6. However, this does not mean, that the scope of protection conferred by a claim is limited by the description.
In decision G 2/88, the Enlarged Board of Appeal was concerned with questions relating to Article 123(3) EPC with respect to a change in category from a claim for a physical entity to a claim for a second non-medical use. The Board took the view that upon proper interpretation within the terms of Article 69 EPC such a use claim would implicitly contain a functional feature as a technical feature (reasons No. 9).
It was held that the use claim which was in effect a claim to a physical entity only when it is used in the course of the particular physical activity (of the use) conferred less protection than a claim to a physical entity per se which conferred absolute protection upon such physical entity, no matter where it exists and what is its context (reasons No. 5).
7. Transferred to the present case, where a tissue product is claimed and different methods of measuring the tensile strength of that product are known in the art which give different results, this means that the end values of the range for the tensile strength remain ambiguous, irrespective of whether a specific test method is disclosed in the patent or not.
In other words, if - for the purpose of sufficiency of disclosure - it was a requirement that a person skilled in the art must know the scope of the claims, the disclosure of the claimed subject-matter would be insufficient except where a complete method was included in the claim.
8. The Board notes that the scope of protection as defined in Article 69 EPC may have some relevance for the purposes of Articles 84 EPC and 123(3) EPC which both mention the protection sought for or conferred by a patent. In contrast, Article 83 EPC concerning sufficiency of disclosure is completely silent about that issue.
For these reasons, the Board takes the view that under the present circumstances the question of whether a skilled person can know what is covered by the claims is a question of definition of the claimed subject-matter, hence Article 84 EPC, rather than of sufficiency of disclosure (Article 83 EPC).
9. The Board further observes that the question of whether a skilled person is able to carry out the invention within the full scope of the claims is based on an assumption that their scope might extend to undisclosed variants. However, such doubts have to be substantiated by verifiable facts (see also e.g. T 1886/06, reasons no. 1.4.2).
No evidence in this respect has been presented by the Respondent. On the contrary, it has been shown by way of the Respondent's experiments D19 that there exists a correlation between the measured tensile strength value and the jaw speed which can be varied within wide limits and adapted according to circumstances.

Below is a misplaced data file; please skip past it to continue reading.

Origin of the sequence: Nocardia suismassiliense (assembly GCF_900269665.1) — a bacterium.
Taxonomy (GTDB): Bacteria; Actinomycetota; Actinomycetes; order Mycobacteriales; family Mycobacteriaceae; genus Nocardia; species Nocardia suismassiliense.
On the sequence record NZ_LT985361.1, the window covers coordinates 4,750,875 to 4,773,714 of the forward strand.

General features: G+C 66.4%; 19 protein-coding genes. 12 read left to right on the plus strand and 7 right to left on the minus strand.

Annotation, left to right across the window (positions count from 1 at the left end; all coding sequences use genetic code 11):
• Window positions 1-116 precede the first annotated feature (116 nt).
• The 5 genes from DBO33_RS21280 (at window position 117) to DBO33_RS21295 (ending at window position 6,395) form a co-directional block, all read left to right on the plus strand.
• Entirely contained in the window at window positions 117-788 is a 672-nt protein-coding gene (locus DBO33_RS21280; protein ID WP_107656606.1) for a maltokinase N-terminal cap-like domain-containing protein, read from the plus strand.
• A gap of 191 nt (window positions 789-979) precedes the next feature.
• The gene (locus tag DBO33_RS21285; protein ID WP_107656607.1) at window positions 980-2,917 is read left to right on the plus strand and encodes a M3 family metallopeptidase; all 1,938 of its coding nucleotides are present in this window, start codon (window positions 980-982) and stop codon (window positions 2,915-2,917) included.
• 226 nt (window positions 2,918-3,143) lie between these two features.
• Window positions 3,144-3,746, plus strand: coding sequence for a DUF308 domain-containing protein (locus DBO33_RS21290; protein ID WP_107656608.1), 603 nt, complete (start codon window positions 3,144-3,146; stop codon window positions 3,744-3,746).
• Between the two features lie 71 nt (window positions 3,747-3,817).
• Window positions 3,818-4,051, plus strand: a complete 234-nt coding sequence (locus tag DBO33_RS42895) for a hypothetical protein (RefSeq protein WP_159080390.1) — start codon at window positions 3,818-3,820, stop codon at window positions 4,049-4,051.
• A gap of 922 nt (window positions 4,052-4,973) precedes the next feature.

10. Hence, the Board is of the opinion that the ambiguity of the end values of the ranges concerning tensile strength of the presently claimed tissue product is not a matter to be addressed under Article 83 EPC but a question of Article 84 EPC which requires that the claims shall define the matter for which protection is sought and be clear and concise as well as supported by the description. Due to the thus reduced significance of the values, this means that in opposition and appeal proceedings more prior art may be considered for the assessment of novelty and inventive step, namely that concerning tissue products which when measured in a technically reasonable way according to any of the known test methods give strength values within the claimed range.
11. Concerning sufficiency of disclosure, the Board observes that a skilled person is not only in a position to measure the strength of the tissue product but also that the patent contains the information required for producing that product (Claims 58 to 68, paragraphs 32 to 69 and examples). The latter has not been contested by the Respondent.
The Board, therefore, concludes that the patent satisfies the requirements of Article 100(b) EPC.
The patent was revoked on the grounds of Article 100(b) EPC. Whether the patent meets the other requirements of the EPC, in particular those of Articles 54(1)(2) and 56 EPC, has not yet been established.
Since it is the function of appeal proceedings to give a judicial decision upon the correctness of a separate earlier decision taken by a first-instance department (Case Law of the Boards of Appeal, 6th ed. 2010, VII.E.1), the Board finds it appropriate to make use of its power under Article 111(1) EPC and remits the case to the first instance for further prosecution, thereby allowing the respective request of both parties.
For these reasons it is decided that:
1. The decision under appeal is set aside.
2. The case is remitted to the Opposition Division for further prosecution.